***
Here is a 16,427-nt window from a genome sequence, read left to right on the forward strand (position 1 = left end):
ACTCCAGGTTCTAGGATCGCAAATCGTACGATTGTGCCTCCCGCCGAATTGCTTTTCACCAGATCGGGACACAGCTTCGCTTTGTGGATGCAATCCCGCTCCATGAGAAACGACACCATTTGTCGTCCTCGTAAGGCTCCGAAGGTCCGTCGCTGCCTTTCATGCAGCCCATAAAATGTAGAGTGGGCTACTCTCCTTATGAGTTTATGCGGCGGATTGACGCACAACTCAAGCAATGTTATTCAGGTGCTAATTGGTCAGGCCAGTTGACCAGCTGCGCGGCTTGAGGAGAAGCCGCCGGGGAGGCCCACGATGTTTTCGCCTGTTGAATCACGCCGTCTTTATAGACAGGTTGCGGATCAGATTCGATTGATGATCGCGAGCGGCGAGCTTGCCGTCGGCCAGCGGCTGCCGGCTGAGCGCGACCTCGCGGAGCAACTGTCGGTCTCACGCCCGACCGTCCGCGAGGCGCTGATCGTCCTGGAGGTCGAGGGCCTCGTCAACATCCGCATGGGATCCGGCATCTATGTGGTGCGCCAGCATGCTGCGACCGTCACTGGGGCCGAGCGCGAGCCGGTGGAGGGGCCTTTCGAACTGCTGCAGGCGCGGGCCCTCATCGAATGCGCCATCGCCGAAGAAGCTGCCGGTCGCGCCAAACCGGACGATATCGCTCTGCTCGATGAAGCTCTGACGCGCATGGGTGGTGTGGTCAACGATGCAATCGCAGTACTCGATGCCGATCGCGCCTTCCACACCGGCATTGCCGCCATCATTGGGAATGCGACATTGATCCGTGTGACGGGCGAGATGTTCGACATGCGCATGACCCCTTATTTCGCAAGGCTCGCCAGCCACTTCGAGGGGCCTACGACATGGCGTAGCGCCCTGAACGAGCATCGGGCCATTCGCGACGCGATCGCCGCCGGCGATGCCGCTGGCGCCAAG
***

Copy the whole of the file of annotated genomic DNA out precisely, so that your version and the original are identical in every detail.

Here is a 16,427-nt window from a genome sequence, read left to right on the forward strand (position 1 = left end):
ACTCCAGGTTCTAGGATCGCAAATCGTACGATTGTGCCTCCCGCCGAATTGCTTTTCACCAGATCGGGACACAGCTTCGCTTTGTGGATGCAATCCCGCTCCATGAGAAACGACACCATTTGTCGTCCTCGTAAGGCTCCGAAGGTCCGTCGCTGCCTTTCATGCAGCCCATAAAATGTAGAGTGGGCTACTCTCCTTATGAGTTTATGCGGCGGATTGACGCACAACTCAAGCAATGTTATTCAGGTGCTAATTGGTCAGGCCAGTTGACCAGCTGCGCGGCTTGAGGAGAAGCCGCCGGGGAGGCCCACGATGTTTTCGCCTGTTGAATCACGCCGTCTTTATAGACAGGTTGCGGATCAGATTCGATTGATGATCGCGAGCGGCGAGCTTGCCGTCGGCCAGCGGCTGCCGGCTGAGCGCGACCTCGCGGAGCAACTGTCGGTCTCACGCCCGACCGTCCGCGAGGCGCTGATCGTCCTGGAGGTCGAGGGCCTCGTCAACATCCGCATGGGATCCGGCATCTATGTGGTGCGCCAGCATGCTGCGACCGTCACTGGGGCCGAGCGCGAGCCGGTGGAGGGGCCTTTCGAACTGCTGCAGGCGCGGGCCCTCATCGAATGCGCCATCGCCGAAGAAGCTGCCGGTCGCGCCAAACCGGACGATATCGCTCTGCTCGATGAAGCTCTGACGCGCATGGGTGGTGTGGTCAACGATGCAATCGCAGTACTCGATGCCGATCGCGCCTTCCACACCGGCATTGCCGCCATCATTGGGAATGCGACATTGATCCGTGTGACGGGCGAGATGTTCGACATGCGCATGACCCCTTATTTCGCAAGGCTCGCCAGCCACTTCGAGGGGCCTACGACATGGCGTAGCGCCCTGAACGAGCATCGGGCCATTCGCGACGCGATCGCCGCCGGCGATGCCGCTGGCGCCAAG